Ukrainian lawmakers have approved a bill that bans discrimination of gays, key legislation intended to help pave the way for visa-free travel between Ukraine and the European Union.
The 450-seat parliament on Thursday approved the bill with 234 votes. Ukrainian President Petro Poroshenko hailed parliament's action as a "historic" move that brought the nation close to its longtime goal of winning the visa-free regime.
Ukrainian authorities have sought to forge closer ties with the EU amid a conflict with Russia, which annexed Ukraine's Crimean Peninsula and supported pro-Russia insurgents in eastern Ukraine.
The bill banning discrimination of gays at workplace had been rejected on four previous attempts, reflecting a strong opposition from those in parliament who saw the document as a challenge to the country’s Orthodox Christian traditions.
It’s not that the Ukrainian Parliament is pro gay civil rights.  These people were satellites of the USSR for an eternity in political years. After the USSR fell apart the European Union pushed for these nations allied with the former Soviet Union to be able to join the west’s European Union and incorporate themselves to the democracies of the West. 
The European Union proposed to the Ukraine to join them and be able to get Europeans travel there and visa verse without visas which is unwelcome for tourist and other business. The Ukrainians being in a bind of having to import natural Gas from Russia and other staples was anxious to strike a deal with the West to help untangled itself front he Soviet Union. But then the EU asked for the LGBT to have equal rights. There the old fashioned conservatives in Ukraine’s parliament balked and the EU said good bye!. 
Well, the Ukrainians have had a change of heart. Bread on the table is better than caring who loves whom. They have agreed to change positions and join the EU with their rules on Civil Rights. If the Republican in the US congress were dependent on the EU we would have had gay marriage a long time ago without a Supreme Court decision.
So as much credit we would like to give it to the Ukrainian Congress I will give all the credit to the EU!!!

November 3, 2015

Did Ireland’s Same Sex Referendum Change Activism? {Beware of referendums}


Five months after gay marriage was approved by the Irish public in a landmark referendum, the office of Irish president Michael Higgins formally signed the country’s new marriage equality law into effect on Thursday (29 October).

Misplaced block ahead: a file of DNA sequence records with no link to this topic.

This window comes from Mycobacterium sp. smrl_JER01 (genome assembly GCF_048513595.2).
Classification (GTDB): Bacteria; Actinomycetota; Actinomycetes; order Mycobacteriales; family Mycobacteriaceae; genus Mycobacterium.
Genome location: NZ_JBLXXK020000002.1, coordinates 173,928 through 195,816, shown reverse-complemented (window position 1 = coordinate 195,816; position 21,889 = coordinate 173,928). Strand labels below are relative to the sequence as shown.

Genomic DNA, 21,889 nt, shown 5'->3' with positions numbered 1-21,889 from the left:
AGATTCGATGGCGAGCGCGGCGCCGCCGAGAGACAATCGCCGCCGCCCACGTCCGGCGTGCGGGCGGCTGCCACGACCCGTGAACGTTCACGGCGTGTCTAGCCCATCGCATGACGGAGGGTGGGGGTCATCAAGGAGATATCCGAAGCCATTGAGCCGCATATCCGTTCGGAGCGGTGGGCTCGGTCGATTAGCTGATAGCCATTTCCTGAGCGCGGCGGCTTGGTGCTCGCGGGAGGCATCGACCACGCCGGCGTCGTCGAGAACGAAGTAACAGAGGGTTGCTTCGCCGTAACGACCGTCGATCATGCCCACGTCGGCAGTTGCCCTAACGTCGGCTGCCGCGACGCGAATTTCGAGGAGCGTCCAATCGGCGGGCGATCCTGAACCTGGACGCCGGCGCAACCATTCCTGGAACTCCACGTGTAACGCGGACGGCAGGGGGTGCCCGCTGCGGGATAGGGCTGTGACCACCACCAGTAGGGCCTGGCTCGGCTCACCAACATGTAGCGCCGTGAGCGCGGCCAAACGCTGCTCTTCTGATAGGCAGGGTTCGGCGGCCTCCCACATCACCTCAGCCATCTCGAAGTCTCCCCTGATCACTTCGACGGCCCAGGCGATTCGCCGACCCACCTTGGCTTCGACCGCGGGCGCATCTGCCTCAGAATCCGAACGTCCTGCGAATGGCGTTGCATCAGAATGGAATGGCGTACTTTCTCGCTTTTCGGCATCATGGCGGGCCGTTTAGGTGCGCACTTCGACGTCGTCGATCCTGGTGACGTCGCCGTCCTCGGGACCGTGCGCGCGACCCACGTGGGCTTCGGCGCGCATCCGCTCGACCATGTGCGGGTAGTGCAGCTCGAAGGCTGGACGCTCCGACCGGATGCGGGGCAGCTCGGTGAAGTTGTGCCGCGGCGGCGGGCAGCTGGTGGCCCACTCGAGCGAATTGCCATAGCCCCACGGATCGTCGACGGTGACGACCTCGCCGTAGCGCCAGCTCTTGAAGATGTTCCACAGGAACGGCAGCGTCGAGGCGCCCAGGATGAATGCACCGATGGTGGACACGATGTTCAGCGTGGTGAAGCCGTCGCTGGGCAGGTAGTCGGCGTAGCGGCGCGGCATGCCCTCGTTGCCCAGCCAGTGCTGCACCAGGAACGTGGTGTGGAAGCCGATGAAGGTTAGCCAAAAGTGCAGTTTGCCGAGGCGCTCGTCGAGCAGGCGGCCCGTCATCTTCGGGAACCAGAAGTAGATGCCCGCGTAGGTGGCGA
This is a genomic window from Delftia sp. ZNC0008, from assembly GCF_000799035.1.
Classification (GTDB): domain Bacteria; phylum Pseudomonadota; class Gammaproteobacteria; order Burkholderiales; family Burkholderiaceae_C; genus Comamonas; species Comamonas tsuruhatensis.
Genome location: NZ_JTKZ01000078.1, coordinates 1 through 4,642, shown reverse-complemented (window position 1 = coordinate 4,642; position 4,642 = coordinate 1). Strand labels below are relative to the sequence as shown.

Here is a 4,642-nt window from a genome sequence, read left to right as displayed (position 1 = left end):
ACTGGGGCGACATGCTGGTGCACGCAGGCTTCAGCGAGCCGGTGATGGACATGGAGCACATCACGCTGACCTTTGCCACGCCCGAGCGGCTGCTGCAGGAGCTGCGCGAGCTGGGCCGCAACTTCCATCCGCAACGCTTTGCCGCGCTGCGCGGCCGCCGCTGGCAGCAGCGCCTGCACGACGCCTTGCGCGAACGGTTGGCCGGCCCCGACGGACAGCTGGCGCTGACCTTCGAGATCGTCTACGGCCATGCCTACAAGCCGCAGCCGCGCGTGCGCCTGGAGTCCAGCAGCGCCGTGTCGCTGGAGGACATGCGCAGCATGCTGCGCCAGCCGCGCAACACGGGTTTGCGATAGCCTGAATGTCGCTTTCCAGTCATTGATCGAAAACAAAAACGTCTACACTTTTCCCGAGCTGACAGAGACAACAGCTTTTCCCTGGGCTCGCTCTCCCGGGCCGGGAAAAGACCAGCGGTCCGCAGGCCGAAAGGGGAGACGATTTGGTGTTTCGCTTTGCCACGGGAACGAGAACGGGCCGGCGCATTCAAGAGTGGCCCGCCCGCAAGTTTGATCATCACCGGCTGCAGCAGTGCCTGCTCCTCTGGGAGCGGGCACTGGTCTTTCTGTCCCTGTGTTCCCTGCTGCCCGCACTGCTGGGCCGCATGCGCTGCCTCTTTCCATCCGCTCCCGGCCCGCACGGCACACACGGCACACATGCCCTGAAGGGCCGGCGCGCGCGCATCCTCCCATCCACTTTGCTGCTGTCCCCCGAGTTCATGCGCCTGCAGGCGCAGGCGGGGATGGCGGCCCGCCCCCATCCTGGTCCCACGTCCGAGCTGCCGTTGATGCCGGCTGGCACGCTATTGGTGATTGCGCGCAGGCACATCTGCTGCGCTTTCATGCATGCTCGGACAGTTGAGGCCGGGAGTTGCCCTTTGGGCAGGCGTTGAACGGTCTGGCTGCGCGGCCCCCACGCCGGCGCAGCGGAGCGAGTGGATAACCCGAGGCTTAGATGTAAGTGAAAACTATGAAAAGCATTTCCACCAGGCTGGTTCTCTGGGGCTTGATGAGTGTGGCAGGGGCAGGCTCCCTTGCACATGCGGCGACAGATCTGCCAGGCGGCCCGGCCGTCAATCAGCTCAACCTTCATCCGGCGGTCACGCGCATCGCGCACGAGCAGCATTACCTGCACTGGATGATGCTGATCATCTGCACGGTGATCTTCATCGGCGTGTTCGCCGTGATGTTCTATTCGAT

On that same day, on the other side of Europe, gay rights activists gathering in Athens from across the continent fretted that the high-profile victory could lead some to draw the wrong conclusions.

Activists generally oppose referendums, because when the majority is allowed to decide on the rights of a minority it rarely works out well for the minority. (Photo: Mortimer62)
The activists were meeting at the annual conference of the International Gay and Lesbian Association of Europe (ILGA).

The Irish victory loomed large over the occasion. It marked the first time a country approved gay marriage through a popular vote, was a major turning point in the movement for lesbian, gay, bisexual, transgender, and intersex (LGBTI) rights. With the US Supreme Court legalising gay marriage in America just one month later, many gay people thought, "we've finally made it".

All countries in Cold-War-defined Western Europe, barring Italy and Greece, now have some form of legal recognition for same-sex couples.

The North Atlantic now has same-sex marriage on all of its shores, barring the rocky cliffs of Northern Ireland. Malta, often thought of as being an island outpost of the Vatican, shocked observers earlier this year when it not only enacted gay marriage, but also instituted the world's first legal recognition of transgender rights.

But don't put down the placards just yet, the ILGA leadership told the activists in Athens.